Becoming Leaders

ROTC program provides students with personal, financial, and career opportunities

ROTC members train during the week.
ROTC members train during the week. Photo Courtesy of Photo Services
Some Ferris students are looking for more than a college diploma when they graduate.

Reserve Officer Training Corps (ROTC) is a program for students that offers more than education.

“[The ROTC] is one of the many avenues used to become an Officer in the U.S. Army,” nursing senior Brittany Lynn said. “It is open to people who have never been in the service, as well as prior enlisted.”

The ROTC is a program that provides many benefits to those who join.

“It’s all leadership classes,” Sargent Stanley Pelak said. “A lot of civilians take the ROTC program simply for the leadership possibilities.”

Life as a student in the Reserve Officer Training Corps may not be an easy road to travel, but it’s well worth the hard work and dedication.

“Every lab we have the opportunity to learn something new about the Army and perform tasks that will eventually be asked of us as Commissioned Officers,” Lynn said. “The most obvious of benefits, and the one most people ask about is the monetary portion.”

Lynn will graduate with her BSN without any student debt, and that is largely thanks to the ROTC program.

“Being a contracted Cadet is almost like having a part-time job,” Lynn said. “We are paid twice per month and depending on the path chosen, tuition can be 100 percent free. For the majority of us, it’s not about the money, but we would be lying if we said it wasn’t a bonus added on to the already vast benefits.”

Anybody that’s a part of the ROTC program graduates with a Military Science minor and can choose to commission as an officer.

“When you graduate with your bachelor’s and want to commission as an officer, that’s when you choose whether you want to join the Army Reserves, The National Guard, or competing for active duty,” Pelak said.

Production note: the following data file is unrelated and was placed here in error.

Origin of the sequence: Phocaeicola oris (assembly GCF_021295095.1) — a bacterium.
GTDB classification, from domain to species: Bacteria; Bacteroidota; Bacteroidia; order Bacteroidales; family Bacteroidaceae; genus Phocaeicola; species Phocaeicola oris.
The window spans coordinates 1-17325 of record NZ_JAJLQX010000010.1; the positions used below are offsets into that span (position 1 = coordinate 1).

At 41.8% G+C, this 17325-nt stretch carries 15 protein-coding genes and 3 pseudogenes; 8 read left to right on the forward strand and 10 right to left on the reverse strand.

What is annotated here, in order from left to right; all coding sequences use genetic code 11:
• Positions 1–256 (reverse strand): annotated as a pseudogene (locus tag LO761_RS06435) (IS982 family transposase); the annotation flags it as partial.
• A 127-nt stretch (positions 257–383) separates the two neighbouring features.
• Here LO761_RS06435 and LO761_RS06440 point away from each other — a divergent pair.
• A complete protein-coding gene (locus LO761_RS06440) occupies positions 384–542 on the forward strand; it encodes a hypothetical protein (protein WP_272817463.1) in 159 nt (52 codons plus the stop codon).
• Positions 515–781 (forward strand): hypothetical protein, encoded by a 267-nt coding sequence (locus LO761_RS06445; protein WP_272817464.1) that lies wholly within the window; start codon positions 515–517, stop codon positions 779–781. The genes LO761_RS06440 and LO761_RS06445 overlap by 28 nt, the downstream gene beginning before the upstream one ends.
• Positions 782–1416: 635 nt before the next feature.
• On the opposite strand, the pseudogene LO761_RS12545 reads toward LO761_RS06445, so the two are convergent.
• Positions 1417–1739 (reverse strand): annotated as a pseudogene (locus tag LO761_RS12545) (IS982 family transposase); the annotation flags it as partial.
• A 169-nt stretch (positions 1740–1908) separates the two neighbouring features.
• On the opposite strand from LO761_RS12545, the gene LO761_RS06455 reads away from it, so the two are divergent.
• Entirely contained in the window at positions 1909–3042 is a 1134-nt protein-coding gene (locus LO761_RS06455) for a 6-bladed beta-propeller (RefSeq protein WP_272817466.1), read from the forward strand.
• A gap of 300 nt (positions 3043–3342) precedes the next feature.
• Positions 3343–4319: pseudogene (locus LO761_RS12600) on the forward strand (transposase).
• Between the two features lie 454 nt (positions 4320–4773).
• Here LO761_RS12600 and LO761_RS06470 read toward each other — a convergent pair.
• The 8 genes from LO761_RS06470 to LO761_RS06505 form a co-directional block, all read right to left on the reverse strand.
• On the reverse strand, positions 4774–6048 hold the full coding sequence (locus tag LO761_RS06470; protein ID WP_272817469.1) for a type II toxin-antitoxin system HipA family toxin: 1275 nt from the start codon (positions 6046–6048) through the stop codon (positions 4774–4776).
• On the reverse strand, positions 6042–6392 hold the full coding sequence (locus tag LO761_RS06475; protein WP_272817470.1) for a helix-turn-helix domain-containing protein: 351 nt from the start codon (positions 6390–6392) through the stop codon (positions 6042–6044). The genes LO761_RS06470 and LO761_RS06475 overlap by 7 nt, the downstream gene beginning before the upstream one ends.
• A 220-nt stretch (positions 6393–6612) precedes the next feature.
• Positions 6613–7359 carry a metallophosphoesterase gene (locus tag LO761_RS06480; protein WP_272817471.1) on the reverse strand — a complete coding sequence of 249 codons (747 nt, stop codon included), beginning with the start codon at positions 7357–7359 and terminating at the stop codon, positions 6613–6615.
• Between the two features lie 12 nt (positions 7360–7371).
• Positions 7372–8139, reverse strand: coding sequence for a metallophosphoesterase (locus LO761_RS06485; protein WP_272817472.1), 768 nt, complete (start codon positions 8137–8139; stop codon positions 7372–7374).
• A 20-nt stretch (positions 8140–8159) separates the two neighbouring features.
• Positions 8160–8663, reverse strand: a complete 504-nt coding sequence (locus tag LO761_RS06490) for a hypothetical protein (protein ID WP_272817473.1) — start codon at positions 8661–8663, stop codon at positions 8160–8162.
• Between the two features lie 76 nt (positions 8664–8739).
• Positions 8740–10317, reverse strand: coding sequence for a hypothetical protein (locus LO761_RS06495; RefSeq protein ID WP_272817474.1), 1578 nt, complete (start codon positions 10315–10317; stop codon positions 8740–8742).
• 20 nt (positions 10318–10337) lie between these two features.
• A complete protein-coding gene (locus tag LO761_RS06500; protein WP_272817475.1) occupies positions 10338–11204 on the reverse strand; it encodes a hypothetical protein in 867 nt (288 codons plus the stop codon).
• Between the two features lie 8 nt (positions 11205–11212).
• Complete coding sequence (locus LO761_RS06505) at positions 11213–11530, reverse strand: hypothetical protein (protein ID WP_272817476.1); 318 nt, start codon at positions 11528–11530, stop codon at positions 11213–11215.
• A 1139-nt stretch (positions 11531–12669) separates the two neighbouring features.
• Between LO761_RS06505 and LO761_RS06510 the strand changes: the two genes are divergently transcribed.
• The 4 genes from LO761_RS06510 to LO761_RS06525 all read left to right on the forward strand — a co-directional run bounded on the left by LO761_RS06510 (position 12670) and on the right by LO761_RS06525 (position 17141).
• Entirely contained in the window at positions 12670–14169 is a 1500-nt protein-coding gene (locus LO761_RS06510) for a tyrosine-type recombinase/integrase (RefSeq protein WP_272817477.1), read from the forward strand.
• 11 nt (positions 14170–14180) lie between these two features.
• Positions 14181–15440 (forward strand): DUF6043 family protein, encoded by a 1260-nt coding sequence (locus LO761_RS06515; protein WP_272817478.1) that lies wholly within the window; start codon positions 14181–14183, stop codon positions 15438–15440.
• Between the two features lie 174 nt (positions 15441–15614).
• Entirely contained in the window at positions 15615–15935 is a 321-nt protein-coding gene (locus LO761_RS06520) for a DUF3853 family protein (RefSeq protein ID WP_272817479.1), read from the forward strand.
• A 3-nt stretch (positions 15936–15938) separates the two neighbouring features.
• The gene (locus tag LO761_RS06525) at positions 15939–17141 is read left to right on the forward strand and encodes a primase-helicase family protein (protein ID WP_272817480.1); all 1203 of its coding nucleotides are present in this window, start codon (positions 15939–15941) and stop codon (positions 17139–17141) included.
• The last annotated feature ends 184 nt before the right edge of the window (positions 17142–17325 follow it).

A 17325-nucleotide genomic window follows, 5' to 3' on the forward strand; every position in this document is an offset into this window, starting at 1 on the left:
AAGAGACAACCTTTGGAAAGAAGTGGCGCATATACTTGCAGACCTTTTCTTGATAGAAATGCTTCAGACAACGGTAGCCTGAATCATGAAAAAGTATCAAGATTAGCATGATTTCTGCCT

Many students in the ROTC program join for the benefits, but they also gain a Ferris family and lifetime friends.

“The ROTC program is a family to me,” Lynn said. “We are not just students that meet a couple times a week and then go our separate ways, we build relationships that will last our entire career in the Military. Team cohesiveness, respect and integrity are the building blocks of the program.”

Pelak also found a deeper motive to joining the ROTC.

“Personally, it’s just me growing,” Pelak said. “I’m growing with people and helping them grow and becoming officers. It’s about obtaining their goals.”

The ROTC office is located on the sixth floor of Bishop hall. Anyone looking to sign up can speak to Stanley Pelak in room 621.

“A lot of people use the ROTC classes to show future employers that they are competitive,” Pelak said. “Many people don’t speak to military simply because they’re scared or intimidated.”

According to Pelak, the military is more than just fighting in wars and arms races.

“The military scares people,” Pelak said. “They think war, they think all kinds of stuff. If people could bypass their fears and talk to me about joining, they’d probably see that it’s a good fit for wherever they’re going.”

If you’re interested in joining, email Pelak at